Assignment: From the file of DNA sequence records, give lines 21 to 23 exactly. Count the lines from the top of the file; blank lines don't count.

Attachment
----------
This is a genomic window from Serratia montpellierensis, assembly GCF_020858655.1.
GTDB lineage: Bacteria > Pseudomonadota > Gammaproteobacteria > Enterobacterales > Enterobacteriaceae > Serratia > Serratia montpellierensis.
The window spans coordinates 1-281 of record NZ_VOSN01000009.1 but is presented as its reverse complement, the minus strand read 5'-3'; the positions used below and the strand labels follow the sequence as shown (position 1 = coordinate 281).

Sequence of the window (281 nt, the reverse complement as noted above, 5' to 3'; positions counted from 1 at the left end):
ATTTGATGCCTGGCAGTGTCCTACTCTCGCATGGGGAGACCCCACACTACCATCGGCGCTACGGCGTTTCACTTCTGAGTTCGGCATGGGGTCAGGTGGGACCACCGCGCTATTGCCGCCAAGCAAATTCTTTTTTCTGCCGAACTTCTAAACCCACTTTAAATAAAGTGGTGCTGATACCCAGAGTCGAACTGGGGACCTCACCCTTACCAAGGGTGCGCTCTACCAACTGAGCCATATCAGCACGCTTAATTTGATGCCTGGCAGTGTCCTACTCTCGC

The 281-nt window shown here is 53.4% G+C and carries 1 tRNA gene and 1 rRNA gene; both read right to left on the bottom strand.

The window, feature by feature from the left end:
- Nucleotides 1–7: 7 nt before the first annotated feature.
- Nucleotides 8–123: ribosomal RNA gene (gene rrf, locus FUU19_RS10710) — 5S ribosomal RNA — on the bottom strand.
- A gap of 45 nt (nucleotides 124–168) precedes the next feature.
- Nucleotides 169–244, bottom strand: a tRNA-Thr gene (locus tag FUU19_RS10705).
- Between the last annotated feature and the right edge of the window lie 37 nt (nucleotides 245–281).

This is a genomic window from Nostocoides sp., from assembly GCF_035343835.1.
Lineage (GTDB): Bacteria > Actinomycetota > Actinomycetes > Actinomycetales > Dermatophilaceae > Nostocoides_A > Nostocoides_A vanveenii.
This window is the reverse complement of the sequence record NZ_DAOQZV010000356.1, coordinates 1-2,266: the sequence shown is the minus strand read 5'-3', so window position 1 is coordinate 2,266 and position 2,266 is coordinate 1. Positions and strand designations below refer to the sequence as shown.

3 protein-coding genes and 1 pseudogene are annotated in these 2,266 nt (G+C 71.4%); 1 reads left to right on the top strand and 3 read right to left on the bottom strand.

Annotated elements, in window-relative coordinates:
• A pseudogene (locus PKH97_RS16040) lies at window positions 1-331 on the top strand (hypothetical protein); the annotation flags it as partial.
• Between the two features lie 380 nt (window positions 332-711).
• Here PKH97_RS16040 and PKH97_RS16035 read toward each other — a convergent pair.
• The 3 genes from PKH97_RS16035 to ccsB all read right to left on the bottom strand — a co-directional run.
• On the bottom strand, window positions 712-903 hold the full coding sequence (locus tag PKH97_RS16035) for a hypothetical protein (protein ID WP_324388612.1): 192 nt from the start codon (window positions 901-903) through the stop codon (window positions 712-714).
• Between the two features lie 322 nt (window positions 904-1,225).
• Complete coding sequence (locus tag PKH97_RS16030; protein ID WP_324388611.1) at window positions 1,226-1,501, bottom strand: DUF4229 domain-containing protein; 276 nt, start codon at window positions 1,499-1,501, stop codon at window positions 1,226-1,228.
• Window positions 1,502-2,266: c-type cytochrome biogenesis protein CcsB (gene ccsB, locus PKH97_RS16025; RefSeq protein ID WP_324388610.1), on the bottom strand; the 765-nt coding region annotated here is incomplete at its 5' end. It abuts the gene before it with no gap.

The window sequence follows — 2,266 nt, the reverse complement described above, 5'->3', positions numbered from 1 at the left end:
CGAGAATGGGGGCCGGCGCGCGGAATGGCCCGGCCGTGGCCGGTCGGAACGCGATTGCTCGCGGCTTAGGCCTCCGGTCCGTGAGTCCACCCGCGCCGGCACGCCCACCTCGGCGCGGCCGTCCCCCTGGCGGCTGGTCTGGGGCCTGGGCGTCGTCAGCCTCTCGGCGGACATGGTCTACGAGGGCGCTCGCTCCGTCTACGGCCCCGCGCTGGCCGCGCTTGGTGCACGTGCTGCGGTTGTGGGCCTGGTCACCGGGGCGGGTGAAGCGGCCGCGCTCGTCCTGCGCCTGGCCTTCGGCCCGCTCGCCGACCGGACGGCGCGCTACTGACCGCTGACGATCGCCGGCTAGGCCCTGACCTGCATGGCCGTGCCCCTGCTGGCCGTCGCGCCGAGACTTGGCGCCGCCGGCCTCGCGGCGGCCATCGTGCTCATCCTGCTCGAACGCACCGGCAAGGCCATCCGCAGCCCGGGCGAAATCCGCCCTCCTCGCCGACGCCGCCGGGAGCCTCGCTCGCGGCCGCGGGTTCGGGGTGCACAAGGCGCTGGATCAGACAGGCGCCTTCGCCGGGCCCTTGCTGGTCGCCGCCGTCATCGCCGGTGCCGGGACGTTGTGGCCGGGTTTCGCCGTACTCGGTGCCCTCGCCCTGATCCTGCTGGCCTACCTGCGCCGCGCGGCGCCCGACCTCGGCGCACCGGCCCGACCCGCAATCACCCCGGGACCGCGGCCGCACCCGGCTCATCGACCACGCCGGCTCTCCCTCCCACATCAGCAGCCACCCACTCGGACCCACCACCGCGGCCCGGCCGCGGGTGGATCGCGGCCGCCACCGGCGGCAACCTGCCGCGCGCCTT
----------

• The 3 genes from PKH97_RS16035 to ccsB all read right to left on the bottom strand — a co-directional run.
• On the bottom strand, window positions 712-903 hold the full coding sequence (locus tag PKH97_RS16035) for a hypothetical protein (protein ID WP_324388612.1): 192 nt from the start codon (window positions 901-903) through the stop codon (window positions 712-714).
• Between the two features lie 322 nt (window positions 904-1,225).